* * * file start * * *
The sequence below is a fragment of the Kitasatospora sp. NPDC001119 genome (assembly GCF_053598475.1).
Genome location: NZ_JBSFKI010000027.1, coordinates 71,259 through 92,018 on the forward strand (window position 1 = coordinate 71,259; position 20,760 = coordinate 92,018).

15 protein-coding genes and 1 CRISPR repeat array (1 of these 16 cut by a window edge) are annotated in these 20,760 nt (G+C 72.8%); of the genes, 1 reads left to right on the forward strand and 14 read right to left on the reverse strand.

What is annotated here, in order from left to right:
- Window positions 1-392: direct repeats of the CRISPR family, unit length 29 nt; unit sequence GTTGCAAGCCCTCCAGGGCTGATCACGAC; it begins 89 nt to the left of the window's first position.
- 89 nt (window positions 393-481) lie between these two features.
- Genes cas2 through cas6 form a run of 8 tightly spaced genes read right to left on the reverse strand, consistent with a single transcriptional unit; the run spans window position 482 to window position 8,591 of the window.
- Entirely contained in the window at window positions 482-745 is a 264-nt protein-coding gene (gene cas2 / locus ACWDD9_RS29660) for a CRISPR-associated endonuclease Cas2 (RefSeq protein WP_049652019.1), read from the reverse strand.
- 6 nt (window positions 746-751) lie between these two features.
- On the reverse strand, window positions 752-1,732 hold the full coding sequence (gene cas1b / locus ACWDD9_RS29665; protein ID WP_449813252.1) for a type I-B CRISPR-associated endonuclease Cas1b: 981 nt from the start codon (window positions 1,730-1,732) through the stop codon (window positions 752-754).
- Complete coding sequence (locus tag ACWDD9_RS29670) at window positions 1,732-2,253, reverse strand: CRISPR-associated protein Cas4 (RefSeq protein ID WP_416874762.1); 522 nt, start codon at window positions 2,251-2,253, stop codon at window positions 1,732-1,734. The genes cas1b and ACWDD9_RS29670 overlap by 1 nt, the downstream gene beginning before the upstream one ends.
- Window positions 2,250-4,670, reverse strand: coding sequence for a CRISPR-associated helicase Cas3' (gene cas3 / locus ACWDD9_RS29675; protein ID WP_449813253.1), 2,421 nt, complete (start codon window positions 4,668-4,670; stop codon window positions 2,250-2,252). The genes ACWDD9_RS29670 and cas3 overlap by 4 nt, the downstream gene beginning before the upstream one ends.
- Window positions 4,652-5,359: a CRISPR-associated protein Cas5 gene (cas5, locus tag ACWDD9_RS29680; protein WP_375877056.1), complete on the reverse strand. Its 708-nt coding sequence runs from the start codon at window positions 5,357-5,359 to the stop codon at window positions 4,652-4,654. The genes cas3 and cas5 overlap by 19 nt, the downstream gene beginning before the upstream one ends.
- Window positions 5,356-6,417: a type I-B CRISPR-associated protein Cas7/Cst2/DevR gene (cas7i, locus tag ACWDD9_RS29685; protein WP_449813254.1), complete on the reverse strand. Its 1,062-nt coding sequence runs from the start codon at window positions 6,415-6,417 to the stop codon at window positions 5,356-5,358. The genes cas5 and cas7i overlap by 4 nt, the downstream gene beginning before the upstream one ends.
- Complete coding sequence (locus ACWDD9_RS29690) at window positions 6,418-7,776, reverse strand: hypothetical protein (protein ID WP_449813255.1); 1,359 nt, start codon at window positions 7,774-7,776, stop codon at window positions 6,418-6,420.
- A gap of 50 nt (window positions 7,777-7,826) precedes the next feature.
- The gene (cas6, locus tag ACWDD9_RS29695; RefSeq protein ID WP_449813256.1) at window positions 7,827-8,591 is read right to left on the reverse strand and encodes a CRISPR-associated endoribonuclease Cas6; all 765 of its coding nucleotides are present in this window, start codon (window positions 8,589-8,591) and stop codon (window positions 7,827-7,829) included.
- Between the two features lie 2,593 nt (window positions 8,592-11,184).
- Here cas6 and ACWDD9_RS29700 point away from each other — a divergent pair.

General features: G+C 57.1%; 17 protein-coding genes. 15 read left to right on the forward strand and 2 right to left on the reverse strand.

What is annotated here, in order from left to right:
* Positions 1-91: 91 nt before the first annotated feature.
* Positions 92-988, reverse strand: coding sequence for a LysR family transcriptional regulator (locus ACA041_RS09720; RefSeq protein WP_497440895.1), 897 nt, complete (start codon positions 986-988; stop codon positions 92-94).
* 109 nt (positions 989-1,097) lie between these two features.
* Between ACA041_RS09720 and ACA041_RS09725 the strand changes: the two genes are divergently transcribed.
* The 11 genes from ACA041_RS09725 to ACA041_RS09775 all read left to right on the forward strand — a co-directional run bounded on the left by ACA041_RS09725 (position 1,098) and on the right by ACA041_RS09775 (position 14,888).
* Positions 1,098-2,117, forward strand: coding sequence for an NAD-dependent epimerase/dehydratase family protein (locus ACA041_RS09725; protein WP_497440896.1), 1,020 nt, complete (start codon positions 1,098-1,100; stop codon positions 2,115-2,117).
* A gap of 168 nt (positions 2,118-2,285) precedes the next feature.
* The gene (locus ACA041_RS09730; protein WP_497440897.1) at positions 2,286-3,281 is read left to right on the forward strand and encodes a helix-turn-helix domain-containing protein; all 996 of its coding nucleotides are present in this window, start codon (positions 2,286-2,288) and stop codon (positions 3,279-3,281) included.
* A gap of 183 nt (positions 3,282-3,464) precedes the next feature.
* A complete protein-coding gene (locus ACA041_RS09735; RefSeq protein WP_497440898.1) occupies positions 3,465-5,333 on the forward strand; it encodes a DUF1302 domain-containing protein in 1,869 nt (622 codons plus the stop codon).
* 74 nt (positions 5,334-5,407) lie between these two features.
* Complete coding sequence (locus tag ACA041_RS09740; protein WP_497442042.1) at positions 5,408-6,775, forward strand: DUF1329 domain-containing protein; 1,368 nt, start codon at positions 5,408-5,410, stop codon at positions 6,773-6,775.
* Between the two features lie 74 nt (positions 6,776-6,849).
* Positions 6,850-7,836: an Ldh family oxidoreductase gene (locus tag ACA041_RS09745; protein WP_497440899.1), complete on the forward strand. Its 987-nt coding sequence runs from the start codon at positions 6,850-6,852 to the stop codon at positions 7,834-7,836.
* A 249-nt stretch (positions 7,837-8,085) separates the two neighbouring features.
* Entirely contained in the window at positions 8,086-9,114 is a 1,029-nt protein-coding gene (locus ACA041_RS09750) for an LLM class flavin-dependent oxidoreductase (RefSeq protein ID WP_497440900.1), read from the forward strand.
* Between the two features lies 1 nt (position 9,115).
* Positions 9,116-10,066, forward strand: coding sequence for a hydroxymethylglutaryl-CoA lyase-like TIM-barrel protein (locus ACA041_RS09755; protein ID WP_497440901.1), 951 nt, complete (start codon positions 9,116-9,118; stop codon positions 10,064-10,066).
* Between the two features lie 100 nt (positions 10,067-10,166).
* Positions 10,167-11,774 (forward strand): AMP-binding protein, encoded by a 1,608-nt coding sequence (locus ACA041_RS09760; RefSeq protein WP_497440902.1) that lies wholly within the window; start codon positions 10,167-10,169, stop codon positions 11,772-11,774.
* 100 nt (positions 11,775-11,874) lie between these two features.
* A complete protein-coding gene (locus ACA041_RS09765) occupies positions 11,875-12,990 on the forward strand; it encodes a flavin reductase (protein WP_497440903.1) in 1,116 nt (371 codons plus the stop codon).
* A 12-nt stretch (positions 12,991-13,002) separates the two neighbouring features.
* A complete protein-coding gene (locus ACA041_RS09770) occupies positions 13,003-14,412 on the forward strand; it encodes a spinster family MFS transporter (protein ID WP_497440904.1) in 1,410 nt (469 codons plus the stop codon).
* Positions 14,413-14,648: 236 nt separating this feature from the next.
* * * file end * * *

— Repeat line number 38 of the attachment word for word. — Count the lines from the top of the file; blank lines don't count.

* Between the two features lies 1 nt (position 9,115).